Sometimes one home improvement project leads to many, many more. Such was the case for Jeanne and Steve Kenady when they decided to renovate their 1937 Cape Cod home in St. Louis Park.
"I looked at the windows and I said, 'We need new windows,'" Jeanne said. "They were rotting. I said, 'I don't care if we don't do anything else, but we need new windows.'"
That was then. Later, they decided that if they were going to take on a home improvement project, they might as well look at everything that needed to be done with the house all at once. Reconfiguring the house in order for it to function better became part of the wish list.
"It wasn't user- or entertainer-friendly. And we love to entertain," Jeanne said.
They vetted several architects and ultimately went with Eric Hansen because they admired his portfolio, which included several older homes that Hansen had updated while maintaining their original charm and character.
Practical spaces, kitchen splurges
The biggest transformation happened in the kitchen, where a wall between the heart of the home and a sitting room was knocked down to open up the two spaces.
"We love to cook," Jeanne said. "We really wanted to do an open kitchen for flow and something that was really inviting."
Jeanne and Steve also wanted to honor the old-school charm of the home, weaving in details such as custom leaded glass to the new cabinets. A floral pattern served as an ornamental piece to the new hood. Granite countertops and a peninsula accented with corbel brackets were added.
Jeanne had wanted the intricate hood to be a focal point, but it proved to be difficult to draw attention away from the 36-inch range stove underneath in a "Ferrari red" hue that the couple scored at a local showroom.
"We wanted a high-end stove and went with a Bertazzoni," Jeanne said. "When we bought it and picked it up, they said it was painted by the Ferrari company."
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In other parts of the house, walls were taken down and spaces were reconfigured in order to create a main floor bathroom, amid other desired changes. A narrow staircase was widened. In the dining room, built-ins and a window seat with storage were installed. And a doorway to the basement was relocated from the kitchen to the dining room.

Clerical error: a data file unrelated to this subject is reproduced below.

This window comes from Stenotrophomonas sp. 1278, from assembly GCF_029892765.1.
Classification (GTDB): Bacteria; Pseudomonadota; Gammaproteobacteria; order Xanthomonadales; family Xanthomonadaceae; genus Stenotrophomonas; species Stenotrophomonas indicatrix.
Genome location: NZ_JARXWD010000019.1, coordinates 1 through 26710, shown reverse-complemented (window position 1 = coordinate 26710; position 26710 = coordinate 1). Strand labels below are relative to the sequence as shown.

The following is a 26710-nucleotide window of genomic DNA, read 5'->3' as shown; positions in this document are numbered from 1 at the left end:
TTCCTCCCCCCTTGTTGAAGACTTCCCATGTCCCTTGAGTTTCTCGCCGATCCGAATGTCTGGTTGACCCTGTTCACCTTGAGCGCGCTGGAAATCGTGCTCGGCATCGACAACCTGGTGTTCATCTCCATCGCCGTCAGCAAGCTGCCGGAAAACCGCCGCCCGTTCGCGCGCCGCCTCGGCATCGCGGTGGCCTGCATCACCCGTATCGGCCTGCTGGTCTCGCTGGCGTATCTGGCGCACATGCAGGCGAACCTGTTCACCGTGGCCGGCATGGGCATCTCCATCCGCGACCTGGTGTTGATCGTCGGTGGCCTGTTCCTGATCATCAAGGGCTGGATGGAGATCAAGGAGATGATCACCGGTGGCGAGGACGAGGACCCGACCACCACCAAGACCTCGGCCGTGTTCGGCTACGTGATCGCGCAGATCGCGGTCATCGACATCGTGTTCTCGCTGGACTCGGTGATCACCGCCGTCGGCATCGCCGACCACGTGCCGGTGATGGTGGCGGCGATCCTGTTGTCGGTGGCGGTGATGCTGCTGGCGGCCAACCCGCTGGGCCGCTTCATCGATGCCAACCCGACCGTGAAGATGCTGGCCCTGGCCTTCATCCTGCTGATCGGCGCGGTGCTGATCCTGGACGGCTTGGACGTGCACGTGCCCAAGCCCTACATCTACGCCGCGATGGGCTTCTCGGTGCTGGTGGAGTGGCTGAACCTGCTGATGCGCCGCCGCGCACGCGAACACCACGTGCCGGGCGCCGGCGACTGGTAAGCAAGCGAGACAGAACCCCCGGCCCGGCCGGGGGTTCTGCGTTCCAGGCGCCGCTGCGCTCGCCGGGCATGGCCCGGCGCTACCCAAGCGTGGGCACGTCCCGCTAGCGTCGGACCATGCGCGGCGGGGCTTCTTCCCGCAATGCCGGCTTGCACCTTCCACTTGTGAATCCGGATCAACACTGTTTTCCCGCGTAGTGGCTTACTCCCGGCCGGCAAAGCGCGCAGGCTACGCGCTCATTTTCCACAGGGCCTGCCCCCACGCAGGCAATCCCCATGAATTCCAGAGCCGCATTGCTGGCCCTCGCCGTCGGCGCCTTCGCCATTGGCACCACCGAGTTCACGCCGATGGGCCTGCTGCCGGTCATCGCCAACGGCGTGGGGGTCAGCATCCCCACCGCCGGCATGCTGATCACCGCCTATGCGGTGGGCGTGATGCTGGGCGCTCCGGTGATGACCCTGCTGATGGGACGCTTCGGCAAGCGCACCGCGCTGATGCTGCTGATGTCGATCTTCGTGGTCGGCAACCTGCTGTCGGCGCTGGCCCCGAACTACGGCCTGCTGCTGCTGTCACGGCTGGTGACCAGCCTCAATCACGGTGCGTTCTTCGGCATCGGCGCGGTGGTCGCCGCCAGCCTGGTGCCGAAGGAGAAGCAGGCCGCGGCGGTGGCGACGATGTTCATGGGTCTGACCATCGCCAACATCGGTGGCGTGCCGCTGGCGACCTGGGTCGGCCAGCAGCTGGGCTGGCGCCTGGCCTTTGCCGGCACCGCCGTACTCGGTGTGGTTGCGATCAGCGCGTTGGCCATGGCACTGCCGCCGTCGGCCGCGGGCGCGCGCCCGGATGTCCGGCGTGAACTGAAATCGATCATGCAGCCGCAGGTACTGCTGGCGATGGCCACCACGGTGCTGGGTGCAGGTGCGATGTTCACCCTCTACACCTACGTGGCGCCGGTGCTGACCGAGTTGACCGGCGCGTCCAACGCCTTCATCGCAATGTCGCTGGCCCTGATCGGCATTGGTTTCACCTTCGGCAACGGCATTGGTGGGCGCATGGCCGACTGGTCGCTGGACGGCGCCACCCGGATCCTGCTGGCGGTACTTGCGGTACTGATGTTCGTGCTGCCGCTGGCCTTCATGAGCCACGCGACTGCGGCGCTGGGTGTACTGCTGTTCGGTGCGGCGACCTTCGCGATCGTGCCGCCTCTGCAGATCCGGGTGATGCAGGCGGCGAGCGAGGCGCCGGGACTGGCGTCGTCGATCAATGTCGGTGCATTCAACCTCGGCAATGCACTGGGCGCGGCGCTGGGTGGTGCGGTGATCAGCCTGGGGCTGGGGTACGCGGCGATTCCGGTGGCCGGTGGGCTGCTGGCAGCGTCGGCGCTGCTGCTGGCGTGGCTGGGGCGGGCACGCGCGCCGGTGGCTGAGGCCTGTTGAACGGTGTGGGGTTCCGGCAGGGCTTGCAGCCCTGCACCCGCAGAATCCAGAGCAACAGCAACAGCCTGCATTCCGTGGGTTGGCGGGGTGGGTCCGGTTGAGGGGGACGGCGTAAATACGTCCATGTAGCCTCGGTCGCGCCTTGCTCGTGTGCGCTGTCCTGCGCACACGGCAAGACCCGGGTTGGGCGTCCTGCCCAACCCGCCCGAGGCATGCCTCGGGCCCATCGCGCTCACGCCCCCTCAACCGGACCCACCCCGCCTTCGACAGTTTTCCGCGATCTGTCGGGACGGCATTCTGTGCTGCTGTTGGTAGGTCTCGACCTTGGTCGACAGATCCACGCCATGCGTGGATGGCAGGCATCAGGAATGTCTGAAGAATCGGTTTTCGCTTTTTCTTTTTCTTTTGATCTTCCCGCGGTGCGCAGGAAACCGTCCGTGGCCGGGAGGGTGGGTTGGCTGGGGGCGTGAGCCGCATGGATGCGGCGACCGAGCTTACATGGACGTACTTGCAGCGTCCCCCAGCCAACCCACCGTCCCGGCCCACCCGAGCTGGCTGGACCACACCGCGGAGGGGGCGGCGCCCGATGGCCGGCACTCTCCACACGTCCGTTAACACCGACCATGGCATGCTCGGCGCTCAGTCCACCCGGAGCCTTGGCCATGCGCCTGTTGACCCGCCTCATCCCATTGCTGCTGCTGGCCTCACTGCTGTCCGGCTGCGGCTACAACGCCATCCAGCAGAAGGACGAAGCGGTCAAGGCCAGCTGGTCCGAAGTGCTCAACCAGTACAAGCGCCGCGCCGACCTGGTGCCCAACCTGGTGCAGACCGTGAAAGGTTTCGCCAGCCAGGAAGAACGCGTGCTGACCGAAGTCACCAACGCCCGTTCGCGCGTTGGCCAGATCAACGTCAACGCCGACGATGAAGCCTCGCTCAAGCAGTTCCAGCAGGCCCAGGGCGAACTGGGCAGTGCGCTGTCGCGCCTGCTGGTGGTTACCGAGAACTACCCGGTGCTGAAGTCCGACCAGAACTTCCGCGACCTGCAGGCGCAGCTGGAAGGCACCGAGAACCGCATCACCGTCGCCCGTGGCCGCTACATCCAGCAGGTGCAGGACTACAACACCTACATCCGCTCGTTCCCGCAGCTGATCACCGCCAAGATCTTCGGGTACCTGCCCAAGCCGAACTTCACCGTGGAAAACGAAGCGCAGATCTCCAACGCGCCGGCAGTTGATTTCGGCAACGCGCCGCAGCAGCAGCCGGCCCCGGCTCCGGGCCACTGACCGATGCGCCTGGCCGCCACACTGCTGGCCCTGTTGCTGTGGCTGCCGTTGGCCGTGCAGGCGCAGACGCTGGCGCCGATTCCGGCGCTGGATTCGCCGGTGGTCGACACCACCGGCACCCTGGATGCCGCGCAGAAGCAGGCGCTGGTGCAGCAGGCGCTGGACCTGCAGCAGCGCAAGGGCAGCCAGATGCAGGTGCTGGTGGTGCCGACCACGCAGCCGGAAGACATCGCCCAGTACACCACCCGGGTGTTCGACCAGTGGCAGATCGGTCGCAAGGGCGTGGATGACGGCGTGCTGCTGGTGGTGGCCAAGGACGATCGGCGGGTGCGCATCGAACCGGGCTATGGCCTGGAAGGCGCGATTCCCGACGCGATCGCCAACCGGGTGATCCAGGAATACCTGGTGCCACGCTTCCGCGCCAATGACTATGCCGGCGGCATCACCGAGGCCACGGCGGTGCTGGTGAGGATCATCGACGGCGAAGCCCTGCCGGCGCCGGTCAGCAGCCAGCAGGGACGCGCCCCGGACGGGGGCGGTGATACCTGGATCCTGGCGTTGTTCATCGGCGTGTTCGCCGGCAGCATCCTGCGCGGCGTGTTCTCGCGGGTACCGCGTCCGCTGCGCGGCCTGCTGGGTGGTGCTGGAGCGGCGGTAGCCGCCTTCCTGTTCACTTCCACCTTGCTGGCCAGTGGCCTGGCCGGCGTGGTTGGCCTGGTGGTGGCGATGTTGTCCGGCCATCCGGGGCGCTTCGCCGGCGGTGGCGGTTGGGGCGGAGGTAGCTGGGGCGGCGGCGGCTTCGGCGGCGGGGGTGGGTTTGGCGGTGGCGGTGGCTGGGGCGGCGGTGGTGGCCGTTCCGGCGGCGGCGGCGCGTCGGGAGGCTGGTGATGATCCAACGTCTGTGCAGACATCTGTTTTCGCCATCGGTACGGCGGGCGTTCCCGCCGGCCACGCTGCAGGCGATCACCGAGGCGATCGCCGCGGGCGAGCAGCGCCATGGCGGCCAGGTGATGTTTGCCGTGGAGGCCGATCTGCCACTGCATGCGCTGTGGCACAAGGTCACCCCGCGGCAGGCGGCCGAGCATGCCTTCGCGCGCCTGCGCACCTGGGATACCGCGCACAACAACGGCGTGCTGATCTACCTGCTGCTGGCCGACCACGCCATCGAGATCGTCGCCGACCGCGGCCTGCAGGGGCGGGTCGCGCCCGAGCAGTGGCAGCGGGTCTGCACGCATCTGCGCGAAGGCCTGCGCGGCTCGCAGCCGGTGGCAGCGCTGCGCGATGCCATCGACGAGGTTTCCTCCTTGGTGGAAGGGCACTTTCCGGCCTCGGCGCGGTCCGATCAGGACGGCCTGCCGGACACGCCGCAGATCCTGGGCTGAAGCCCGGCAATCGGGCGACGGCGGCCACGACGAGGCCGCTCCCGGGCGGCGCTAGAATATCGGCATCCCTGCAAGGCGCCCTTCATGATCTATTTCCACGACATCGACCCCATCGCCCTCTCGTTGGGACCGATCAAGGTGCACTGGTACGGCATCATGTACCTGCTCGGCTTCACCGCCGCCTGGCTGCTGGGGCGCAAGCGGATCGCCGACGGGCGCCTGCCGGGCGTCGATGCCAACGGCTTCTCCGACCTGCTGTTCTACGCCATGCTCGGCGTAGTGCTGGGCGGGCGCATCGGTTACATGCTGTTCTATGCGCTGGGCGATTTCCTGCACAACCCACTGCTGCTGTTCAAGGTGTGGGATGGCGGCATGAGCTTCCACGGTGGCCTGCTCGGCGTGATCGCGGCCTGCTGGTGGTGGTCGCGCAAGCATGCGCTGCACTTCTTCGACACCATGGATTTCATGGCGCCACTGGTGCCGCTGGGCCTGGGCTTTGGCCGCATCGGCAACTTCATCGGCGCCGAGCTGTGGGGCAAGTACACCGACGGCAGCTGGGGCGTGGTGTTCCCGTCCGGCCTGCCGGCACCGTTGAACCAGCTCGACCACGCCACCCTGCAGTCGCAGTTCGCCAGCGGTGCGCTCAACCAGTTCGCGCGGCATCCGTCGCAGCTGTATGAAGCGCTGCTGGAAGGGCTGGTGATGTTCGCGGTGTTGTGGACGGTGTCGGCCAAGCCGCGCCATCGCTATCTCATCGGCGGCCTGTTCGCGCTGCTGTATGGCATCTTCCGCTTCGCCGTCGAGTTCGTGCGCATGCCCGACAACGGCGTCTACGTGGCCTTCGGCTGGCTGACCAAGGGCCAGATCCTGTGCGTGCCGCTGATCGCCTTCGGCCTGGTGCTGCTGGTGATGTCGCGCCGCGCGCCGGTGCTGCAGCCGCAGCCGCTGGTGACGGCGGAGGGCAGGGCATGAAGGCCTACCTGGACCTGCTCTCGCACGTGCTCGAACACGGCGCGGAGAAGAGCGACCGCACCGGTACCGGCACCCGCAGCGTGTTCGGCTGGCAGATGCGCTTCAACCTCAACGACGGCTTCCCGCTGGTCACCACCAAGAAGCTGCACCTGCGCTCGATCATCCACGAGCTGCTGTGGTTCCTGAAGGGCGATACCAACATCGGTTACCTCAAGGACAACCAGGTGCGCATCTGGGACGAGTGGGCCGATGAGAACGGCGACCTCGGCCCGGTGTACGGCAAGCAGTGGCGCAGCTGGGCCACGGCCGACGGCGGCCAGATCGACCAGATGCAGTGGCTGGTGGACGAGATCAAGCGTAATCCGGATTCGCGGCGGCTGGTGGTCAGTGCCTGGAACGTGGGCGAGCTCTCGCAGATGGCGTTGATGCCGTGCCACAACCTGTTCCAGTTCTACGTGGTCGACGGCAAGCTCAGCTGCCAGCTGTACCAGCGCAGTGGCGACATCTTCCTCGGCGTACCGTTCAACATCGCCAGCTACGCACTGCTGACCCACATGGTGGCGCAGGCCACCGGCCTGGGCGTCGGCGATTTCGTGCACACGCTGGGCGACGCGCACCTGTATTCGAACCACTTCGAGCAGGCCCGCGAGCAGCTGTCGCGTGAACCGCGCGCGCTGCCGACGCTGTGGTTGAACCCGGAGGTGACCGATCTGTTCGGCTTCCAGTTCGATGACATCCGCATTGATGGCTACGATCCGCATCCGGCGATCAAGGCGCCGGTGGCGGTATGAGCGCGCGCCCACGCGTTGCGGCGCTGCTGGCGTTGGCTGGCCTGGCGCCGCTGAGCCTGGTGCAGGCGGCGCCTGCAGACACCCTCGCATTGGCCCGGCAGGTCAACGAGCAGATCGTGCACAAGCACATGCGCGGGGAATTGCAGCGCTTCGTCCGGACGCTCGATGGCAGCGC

"We did pocket doors to the basement door and to the main floor bathroom in order to conserve space," Jeanne said.
The Kenadys have enjoyed the results of the project they took on eight years ago. Even today, the home feels contemporary while maintaining a timeless quality.
"We didn't want to go ultra modern and get away from that cottage charm," Jeanne said.
While the couple have enjoyed living in the home for more than a decade, they're planning ahead. They've decided to list the two-bedroom, three-bathroom, 1 ½-story house with close to 2,200 square feet.
"We're moving to a one-level," Jeanne said. "We're a little too advanced in age and we would like to have the opportunity to enjoy a [smaller] home."
Listing agent Charlie Adair said the location in the sought-after Minikahda Vistacommunity offers easy access to shops, restaurants and grocery stores with Excelsior Boulevard one block away. At the same time, the house is tucked away to escape from the hustle and bustle.
He added that the Kenadys have made meaningful updates. "They did a fantastic job," he said. Even closely matching "the brick outside that you can't even tell an addition was done."
For Jeanne and Steve, the updated kitchen especially has paid off in the form of countless memories of making meals together.
"It's just great to cook in there – there's great flow. My husband and I will be cooking and we don't run into each other," Jeanne said. And, "I told my husband, 'Enjoy that oven because it's the only Ferrari you're ever going to have, honey.'"